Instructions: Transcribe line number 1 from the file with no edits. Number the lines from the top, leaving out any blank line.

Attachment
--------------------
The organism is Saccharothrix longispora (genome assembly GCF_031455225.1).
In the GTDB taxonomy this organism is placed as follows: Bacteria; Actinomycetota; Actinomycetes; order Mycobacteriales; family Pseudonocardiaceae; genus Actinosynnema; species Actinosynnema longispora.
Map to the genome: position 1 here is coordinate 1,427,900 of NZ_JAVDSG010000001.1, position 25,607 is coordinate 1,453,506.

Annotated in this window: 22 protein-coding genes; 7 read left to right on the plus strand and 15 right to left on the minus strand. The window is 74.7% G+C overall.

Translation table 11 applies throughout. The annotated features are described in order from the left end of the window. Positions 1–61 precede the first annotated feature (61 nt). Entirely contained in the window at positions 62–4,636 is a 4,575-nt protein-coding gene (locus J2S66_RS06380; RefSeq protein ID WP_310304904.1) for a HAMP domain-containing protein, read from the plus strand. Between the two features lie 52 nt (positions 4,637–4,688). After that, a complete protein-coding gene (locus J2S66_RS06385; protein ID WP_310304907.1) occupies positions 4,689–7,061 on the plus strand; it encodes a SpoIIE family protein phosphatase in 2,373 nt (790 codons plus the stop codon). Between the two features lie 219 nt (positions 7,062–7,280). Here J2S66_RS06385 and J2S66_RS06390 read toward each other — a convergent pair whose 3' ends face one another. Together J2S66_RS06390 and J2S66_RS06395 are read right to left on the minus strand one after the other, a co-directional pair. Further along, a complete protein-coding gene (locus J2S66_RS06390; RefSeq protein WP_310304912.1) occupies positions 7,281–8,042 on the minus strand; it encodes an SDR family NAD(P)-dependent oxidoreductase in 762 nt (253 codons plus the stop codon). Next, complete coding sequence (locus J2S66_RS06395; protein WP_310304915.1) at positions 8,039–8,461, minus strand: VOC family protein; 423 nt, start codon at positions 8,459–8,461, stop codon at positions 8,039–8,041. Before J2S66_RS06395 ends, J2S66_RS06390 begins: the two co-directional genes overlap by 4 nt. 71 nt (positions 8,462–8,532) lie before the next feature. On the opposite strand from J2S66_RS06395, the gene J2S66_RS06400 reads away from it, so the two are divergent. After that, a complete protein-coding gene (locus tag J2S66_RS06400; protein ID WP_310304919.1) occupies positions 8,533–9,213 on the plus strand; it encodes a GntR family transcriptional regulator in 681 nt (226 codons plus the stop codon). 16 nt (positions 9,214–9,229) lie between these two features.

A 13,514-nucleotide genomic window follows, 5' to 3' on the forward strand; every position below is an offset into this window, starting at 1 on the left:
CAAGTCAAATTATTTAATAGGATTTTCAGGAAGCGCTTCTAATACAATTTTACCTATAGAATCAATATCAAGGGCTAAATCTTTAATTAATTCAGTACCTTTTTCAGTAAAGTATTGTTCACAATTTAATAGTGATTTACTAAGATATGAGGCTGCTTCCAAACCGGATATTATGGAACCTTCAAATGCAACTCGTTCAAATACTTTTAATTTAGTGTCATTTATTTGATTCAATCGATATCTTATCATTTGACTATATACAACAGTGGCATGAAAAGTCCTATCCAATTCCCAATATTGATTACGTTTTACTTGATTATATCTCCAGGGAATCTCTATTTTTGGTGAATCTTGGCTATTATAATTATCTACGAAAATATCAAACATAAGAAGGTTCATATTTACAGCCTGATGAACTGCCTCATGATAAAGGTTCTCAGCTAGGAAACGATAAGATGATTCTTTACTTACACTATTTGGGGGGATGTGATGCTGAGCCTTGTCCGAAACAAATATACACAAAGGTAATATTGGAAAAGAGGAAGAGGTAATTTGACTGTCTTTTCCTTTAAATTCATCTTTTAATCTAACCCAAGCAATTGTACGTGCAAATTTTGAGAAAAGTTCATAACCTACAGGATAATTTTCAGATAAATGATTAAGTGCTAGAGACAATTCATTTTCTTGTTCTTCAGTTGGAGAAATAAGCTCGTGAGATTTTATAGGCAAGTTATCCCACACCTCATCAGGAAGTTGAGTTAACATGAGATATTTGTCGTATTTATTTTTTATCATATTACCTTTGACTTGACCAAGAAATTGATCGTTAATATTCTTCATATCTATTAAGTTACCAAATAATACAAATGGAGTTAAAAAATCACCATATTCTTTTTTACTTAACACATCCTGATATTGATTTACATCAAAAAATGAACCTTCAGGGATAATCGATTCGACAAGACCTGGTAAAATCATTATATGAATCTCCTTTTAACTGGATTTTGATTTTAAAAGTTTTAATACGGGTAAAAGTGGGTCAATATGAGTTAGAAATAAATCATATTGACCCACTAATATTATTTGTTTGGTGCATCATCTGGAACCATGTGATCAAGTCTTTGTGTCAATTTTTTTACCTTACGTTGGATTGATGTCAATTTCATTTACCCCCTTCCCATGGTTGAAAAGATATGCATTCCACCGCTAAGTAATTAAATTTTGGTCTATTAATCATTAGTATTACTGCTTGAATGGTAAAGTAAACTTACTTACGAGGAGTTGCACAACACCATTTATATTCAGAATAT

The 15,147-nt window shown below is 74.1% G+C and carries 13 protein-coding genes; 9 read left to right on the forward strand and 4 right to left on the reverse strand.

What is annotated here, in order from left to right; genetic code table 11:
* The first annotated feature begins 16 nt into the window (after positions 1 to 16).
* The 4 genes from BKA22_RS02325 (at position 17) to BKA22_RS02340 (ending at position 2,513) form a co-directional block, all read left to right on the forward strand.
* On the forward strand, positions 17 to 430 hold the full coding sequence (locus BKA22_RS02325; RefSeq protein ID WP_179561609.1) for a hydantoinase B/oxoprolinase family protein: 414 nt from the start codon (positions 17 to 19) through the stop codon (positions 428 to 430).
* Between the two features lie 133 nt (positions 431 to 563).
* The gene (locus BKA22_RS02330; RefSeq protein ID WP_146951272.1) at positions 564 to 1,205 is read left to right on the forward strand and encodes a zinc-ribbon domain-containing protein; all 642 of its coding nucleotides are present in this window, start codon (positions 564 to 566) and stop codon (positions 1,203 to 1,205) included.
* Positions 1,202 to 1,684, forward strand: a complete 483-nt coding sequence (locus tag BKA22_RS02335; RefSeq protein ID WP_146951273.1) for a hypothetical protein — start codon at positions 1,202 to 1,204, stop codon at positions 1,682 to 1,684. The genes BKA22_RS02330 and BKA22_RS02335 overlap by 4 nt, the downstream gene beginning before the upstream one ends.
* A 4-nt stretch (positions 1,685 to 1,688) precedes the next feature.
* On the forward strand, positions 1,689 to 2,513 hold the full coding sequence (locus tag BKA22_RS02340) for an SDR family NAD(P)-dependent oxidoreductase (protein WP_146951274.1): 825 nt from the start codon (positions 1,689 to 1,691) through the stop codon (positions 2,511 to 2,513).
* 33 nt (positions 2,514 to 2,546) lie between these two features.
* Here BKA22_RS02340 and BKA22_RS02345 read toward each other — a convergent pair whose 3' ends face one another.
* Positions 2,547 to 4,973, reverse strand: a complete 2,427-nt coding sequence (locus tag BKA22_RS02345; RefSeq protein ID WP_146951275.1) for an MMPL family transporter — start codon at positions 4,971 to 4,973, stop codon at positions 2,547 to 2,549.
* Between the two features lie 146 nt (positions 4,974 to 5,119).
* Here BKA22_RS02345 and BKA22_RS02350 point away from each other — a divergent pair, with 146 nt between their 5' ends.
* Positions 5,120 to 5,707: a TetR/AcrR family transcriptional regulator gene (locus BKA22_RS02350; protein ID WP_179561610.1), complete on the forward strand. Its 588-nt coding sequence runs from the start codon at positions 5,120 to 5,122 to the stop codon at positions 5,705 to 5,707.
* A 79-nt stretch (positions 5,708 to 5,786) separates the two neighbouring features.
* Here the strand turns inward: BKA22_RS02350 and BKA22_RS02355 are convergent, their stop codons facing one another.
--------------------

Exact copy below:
The organism is Saccharothrix longispora (genome assembly GCF_031455225.1).